Clueless (1996)

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★★★★

If you were a teenager in the ’90s, there’s a pretty big possibility you still use lines from Clueless in your everyday life. Between “As if!” and “You’re a virgin who can’t drive”, the trend-setting 1995 teen flick was like the best earworm ever, wriggling its way into the lives and minds of young adults everywhere. Better yet, with its timely exploration of a new breed of cosmopolitan teen, it guaranteed that even non-American viewers felt like they’d lived through (or at the very least survived) US high school.

That was 20 years ago. It’s almost impossible to believe that two decades have passed since Cher Horowitz (Alicia Silverstone) catwalked onto our screens, dolled up to the nines and blissfully unaware of just how ridiculous she seemed. Despite her surface-level absurdity (she uses a computer to select her outfits and frets about her designer frock when held at gunpoint), she quickly became the Hollywood prototype for attractive young women with hidden depths – see also 2001’s even perkier bombshell, Elle Woods, in Legally Blonde.

Off screen, Silverstone became the go-to girl whenever a ’90s director was looking to cast the role of a smart-mouthed, self-aware youngster in their movie. Described by her Clueless director, Amy Heckerling, as having “that Marilyn Monroe thing”, Silverstone blitzed the 1996 MTV Movie Awards and, aged just 19, she signed an $8-10m multiple movie deal with Columbia TriStar. Meanwhile, her production company, First Kiss Productions, was given a first-look option on the studio’s projects. The decade was hers for the taking.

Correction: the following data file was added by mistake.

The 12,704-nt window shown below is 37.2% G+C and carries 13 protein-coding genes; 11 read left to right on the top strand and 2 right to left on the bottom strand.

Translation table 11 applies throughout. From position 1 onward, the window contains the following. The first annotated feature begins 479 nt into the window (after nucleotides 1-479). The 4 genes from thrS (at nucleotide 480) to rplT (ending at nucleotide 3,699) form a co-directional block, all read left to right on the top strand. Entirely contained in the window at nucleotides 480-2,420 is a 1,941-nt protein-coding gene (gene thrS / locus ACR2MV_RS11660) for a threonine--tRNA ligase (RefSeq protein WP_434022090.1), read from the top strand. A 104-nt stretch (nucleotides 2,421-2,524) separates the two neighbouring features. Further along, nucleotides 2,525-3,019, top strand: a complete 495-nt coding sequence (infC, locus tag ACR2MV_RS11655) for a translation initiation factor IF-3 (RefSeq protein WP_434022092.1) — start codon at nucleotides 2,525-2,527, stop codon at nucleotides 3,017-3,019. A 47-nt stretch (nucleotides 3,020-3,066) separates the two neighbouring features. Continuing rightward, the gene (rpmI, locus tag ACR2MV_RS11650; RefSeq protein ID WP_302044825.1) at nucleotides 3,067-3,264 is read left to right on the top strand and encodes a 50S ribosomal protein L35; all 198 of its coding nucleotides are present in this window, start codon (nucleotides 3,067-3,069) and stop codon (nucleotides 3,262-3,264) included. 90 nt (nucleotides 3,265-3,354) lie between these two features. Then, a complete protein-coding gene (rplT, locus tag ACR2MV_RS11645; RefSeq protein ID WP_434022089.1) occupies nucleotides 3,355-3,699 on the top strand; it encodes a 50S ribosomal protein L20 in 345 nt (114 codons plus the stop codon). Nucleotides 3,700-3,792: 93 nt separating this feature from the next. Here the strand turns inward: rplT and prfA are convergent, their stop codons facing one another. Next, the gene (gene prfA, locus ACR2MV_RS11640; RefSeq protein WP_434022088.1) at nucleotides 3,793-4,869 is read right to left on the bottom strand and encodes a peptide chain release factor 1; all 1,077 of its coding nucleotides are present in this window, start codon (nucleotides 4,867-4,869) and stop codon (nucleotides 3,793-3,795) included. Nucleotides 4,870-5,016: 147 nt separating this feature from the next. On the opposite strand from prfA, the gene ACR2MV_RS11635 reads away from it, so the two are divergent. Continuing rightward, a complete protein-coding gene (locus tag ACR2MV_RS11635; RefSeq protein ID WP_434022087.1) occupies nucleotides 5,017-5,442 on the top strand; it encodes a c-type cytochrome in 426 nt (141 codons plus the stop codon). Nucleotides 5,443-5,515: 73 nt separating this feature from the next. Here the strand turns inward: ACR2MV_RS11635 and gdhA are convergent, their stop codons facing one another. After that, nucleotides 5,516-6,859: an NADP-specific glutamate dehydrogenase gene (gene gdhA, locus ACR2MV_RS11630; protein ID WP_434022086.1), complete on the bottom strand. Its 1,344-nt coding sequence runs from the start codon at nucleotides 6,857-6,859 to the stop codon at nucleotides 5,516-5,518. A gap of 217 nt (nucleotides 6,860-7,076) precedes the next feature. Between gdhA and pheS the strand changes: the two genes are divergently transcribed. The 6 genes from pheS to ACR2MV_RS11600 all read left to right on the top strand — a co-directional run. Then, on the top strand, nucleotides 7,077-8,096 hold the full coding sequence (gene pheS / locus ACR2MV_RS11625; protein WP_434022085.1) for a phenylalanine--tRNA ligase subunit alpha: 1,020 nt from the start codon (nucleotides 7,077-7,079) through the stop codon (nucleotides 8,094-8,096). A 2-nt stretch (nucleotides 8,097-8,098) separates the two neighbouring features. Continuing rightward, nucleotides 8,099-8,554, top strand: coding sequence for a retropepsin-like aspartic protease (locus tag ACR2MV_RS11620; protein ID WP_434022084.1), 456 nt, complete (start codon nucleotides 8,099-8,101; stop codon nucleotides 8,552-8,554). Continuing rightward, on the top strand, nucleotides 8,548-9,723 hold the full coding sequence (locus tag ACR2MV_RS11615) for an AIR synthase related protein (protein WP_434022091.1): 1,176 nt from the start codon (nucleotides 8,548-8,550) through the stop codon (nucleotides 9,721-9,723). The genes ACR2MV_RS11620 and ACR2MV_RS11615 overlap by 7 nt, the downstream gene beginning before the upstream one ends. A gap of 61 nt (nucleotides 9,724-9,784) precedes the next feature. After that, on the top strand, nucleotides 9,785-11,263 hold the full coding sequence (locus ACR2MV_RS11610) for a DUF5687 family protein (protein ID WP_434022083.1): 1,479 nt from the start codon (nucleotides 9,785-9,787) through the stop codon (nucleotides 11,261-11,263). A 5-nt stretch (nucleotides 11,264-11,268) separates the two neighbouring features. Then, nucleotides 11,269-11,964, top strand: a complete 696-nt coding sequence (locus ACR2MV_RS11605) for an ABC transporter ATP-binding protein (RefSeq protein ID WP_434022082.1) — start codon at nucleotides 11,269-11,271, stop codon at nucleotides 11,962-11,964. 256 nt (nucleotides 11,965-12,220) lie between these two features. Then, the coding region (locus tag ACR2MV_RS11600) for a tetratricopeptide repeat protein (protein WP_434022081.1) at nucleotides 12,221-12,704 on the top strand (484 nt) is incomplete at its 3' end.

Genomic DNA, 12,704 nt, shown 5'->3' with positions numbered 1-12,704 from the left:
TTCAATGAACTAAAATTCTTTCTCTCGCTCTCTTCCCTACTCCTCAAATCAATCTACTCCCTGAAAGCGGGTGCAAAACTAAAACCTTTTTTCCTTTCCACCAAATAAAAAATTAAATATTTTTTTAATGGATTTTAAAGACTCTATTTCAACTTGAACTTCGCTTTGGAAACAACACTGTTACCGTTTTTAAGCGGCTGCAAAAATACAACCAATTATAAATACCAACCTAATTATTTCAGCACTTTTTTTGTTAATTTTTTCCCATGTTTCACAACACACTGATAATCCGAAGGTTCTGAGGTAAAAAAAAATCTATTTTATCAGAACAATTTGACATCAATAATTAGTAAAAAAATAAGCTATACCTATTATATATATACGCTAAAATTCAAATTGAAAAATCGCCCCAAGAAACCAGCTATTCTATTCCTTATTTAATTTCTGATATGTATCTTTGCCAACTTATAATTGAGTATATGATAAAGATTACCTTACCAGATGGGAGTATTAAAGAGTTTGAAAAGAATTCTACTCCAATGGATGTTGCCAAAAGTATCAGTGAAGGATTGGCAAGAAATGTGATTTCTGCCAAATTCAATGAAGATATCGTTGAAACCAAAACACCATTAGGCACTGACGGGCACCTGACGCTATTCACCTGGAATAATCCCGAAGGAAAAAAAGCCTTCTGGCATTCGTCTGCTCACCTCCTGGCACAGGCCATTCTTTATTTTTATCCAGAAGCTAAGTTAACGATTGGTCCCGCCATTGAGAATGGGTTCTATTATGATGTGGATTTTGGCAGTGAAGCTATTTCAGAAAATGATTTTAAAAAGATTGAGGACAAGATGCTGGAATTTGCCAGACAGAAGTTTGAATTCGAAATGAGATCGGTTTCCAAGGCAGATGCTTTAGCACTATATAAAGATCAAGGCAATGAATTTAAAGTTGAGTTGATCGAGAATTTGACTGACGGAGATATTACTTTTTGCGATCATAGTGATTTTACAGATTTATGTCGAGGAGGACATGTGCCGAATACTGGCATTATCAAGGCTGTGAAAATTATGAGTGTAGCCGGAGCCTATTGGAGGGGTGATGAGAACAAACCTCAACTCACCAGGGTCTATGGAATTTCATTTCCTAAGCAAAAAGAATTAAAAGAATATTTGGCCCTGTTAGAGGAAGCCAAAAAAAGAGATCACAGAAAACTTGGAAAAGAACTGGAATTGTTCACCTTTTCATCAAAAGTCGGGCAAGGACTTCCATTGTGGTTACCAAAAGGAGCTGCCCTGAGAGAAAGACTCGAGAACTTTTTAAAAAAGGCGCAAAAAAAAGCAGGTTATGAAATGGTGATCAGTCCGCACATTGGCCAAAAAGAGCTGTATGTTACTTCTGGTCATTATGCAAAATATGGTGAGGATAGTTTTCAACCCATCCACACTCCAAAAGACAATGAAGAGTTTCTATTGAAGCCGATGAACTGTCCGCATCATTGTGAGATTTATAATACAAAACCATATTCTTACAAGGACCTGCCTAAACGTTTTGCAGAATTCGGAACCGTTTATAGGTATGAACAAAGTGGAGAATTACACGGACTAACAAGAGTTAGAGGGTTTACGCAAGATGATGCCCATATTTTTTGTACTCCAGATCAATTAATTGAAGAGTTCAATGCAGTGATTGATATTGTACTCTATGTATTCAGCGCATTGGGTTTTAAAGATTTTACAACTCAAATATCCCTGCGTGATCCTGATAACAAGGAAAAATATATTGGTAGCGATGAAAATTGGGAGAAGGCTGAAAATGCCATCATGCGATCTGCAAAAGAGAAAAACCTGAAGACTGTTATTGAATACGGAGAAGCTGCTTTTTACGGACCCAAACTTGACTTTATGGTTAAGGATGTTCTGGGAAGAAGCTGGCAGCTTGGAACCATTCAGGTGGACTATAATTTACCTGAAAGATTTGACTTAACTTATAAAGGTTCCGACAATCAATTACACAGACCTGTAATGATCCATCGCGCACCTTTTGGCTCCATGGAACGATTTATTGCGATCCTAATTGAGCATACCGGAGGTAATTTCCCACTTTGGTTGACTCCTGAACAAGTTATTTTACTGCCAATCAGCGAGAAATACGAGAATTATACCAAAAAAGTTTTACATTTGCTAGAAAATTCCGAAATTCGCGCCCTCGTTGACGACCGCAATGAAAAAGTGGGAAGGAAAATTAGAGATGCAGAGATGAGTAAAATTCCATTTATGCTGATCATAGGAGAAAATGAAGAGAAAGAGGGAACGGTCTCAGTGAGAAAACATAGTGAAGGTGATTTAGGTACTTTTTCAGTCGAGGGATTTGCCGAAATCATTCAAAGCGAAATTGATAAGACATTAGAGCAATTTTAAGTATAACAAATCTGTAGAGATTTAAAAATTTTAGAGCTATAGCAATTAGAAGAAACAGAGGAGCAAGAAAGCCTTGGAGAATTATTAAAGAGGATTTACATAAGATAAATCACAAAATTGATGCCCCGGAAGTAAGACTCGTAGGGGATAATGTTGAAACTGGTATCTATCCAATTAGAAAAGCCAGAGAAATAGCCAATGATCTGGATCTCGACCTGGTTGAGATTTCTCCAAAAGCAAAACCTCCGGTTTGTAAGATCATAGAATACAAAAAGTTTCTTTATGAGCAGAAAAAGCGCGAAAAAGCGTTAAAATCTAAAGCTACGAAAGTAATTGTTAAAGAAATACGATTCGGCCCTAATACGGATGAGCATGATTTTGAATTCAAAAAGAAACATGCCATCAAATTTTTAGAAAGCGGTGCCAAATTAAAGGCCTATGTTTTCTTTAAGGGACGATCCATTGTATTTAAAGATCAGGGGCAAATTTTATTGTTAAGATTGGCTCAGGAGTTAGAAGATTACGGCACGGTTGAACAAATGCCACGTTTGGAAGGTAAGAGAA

Perhaps more impressively, Clueless represents a huge leap in the evolution of the teen flick. Seizing on the yuppie dramas of the 1980s (headlined by stars like Tom Cruise and Michael J. Fox), it dared to do something different to the films of John Hughes, the Brat Pack and their imitators. Though a dash of Hughes’ kids v adults formula is evident in Cher’s battle through teendom (not least in her somewhat misguided attempt to help her lawyer father), director-writer Amy Heckerling’s priorities lay elsewhere.

Heckerling made a significant contribution to the ’80s teen flick scene with the gritty Fast Times At Ridgemont High (1982), proving she had an impressive grasp on how youngsters think and – vitally – what they think is cool. Though Clueless is a very different film to Ridgemont, it retains that self-awareness. Inspired by Jane Austen’s 1815 novel Emma, it transfers the plight of its unlucky-in-love protagonist (renamed Cher) to present day Beverly Hills. As Cher and her friends navigate high school, love and the challenges of transforming a “tragically unhip” girl (Brittany Murphy) into the next hot thing, they drop quotable one-liners like nobody’s business.